Pretoria – Banking errors, unauthorised debits, and omissions in financial records are a big issue in the South African banking world. There are numerous reports of unauthorised debits and unexplained charges by banks that have become the new fraud net by South African banks.
#Unauthorised #debit #orders, or “R99 debit order scams”, have received close attention in recent weeks. Customers are understandably frustrated, but there’s a lot of confusion and misinformation around the issue which deserves some clarification. https://t.co/W6MYi37p56
— PASA (@PASA__za) January 16, 2019
In June 2017, a client of Absa bank reported that an amount of R988.30 was debited from his account and could not trace the payment, with no evidence and little or no proof the complaint was disregarded and a disgruntled Richard Mofokeng closed his bank account and accepted his fate.
He arrayed a brief session with our news desk where accountants and auditors realised the undeclared debit was indeed a fraudulent act, as the account was debited wrongly between transactions of high figures, making it impossible to notice such debit. The legal team asked him to pursue legal actions.
A fresh case happened today to a different victim who has a business account with FNB Centurion. The business manager and owner went to the branch to complain about an amount close to four thousand that was missing in the account and does not reflect on the banking transactions.
The business owners mentioned that Tilly Masemola at the @FNBSA Centurion branch listened and assisted with the complaints, and after several hours recommended to escalate the issue for further assistance. She was later escorted back with a senior manager Yolande.
This is where the issue got complicated, the manager disregarded all the claims and provided a scenario that made the customers look stupid. The manager told the customers she has other engagements and would not be able to assist. The customers were disappointed and left with no help until Nomfanelo Dludlu stepped up to the plate to assist the customers.
After 39 minutes of reconciliation, it was established that the bank had made an omission. An apology SMS was issued to the clients and a claim form filled.
I have never felt so belittled like I felt today at the hands of an unscrupulous @FNBSA centurion employee called yolande. Omission or errors in financial records are fraudulent. I am still shook but thanks to selfless help by nomfanelo Dludlu and Tilly Masemola. @SAReserveBank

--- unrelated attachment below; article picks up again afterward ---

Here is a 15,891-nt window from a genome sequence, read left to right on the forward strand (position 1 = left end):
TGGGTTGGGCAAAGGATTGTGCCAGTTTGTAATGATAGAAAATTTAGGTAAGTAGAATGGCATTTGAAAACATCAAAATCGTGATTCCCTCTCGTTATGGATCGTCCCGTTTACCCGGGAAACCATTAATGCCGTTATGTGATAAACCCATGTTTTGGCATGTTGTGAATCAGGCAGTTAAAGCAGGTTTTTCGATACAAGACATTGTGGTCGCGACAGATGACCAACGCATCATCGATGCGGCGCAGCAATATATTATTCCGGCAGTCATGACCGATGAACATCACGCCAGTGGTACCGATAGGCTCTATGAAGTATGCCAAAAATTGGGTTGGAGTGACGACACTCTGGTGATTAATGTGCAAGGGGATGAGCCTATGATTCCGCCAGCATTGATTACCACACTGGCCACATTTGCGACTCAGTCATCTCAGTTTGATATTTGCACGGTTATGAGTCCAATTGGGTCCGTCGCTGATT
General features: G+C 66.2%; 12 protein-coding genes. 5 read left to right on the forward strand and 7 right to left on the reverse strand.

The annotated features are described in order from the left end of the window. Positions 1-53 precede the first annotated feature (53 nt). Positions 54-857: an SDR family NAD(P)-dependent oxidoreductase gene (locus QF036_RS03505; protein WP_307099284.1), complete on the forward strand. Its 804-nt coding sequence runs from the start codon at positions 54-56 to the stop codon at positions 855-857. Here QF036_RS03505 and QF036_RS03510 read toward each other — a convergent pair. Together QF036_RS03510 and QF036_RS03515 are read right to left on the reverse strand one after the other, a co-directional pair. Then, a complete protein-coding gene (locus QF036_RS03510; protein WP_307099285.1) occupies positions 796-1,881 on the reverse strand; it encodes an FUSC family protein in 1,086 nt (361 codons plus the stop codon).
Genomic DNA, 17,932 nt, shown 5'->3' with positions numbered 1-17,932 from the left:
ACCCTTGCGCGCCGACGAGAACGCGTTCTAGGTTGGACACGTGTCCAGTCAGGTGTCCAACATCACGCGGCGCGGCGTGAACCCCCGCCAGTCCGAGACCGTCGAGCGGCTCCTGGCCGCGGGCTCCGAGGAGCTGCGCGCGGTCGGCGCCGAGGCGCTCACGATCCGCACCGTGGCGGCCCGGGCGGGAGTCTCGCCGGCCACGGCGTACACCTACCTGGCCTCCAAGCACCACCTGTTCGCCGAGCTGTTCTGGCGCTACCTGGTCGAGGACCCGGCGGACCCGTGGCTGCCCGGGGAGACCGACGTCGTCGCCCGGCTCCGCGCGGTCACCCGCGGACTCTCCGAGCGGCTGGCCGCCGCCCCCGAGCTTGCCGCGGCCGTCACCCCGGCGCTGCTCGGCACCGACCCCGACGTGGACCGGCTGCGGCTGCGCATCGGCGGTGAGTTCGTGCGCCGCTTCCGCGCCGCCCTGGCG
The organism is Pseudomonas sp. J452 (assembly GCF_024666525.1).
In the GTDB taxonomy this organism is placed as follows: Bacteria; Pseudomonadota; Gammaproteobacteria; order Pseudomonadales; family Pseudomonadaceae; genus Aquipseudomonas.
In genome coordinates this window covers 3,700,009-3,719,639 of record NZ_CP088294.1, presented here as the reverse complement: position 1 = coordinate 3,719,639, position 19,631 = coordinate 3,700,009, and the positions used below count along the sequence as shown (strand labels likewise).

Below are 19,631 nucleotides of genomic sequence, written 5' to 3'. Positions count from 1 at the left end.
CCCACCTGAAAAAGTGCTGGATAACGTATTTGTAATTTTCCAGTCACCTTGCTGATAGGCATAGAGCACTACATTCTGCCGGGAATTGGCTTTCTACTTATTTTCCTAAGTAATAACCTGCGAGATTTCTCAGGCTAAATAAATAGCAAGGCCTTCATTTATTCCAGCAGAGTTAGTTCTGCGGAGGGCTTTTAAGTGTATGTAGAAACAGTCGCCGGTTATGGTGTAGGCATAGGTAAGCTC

— David A Patricks (@Nativeworx) February 13, 2019
In a video sent to the news desk, the manager of the business can be seen frustrated and exhausted from trying to get someone to assist with answers.
The clients believed, they could have walked away confused if they had believed the fraudulent explanation of Yolande.
“Yolande like many managers consider customers are illiterate and offered little help as we were blacks, it is sad to be the ones speaking of a bank we have banked with for years, seems the standards have changed,” says the business manager.
On Twitter, many are still fighting to get their voice heard:
so FNB is really not planning to do anything about the unauthorised debit orders?
— a baddie in some jeans. (@NeoLisa_) February 2, 2019
@FNBSA As if it’s not bad enough to have unauthorised Debit orders from my savings account (who & how does one even debit a mostly dormant account) but you don’t give me the option to reverse it???? STOP FACILITATING THEFT!!!!!! @Rbjacobs pic.twitter.com/ShMm48ahoX
— Asanda Magaqa (@asandamagaqa) February 1, 2019
The R99 unauthorised debit orders are killing the youth @StandardBankZA 😭
— BrownEyes (@vuvuruza) January 30, 2019
We need to take @FNBSA to task n stop this madness within 10 days or face revolt like vodacom. We are tired of this nonsense of unauthorised debit orders. They have the tech to just put a button on our online banking to allow or deny new debit orders #shutdownFnb #FNBDebitOrder
— SC7RJM (@scarlo_sello) February 3, 2019
@FNBSA Are just criminals, these unauthorised debit orders and money disappearing from your account. They must be exposed.
— Lulama M (@lulam_m) February 3, 2019
Banks are to blame in as far as not having systems to detect these unauthorised debit orders. Further, in charging customers to return these. The aim of charging was to dissuade using the system for cash flow management.
— Thuma mina (@TomKhosa) December 22, 2018
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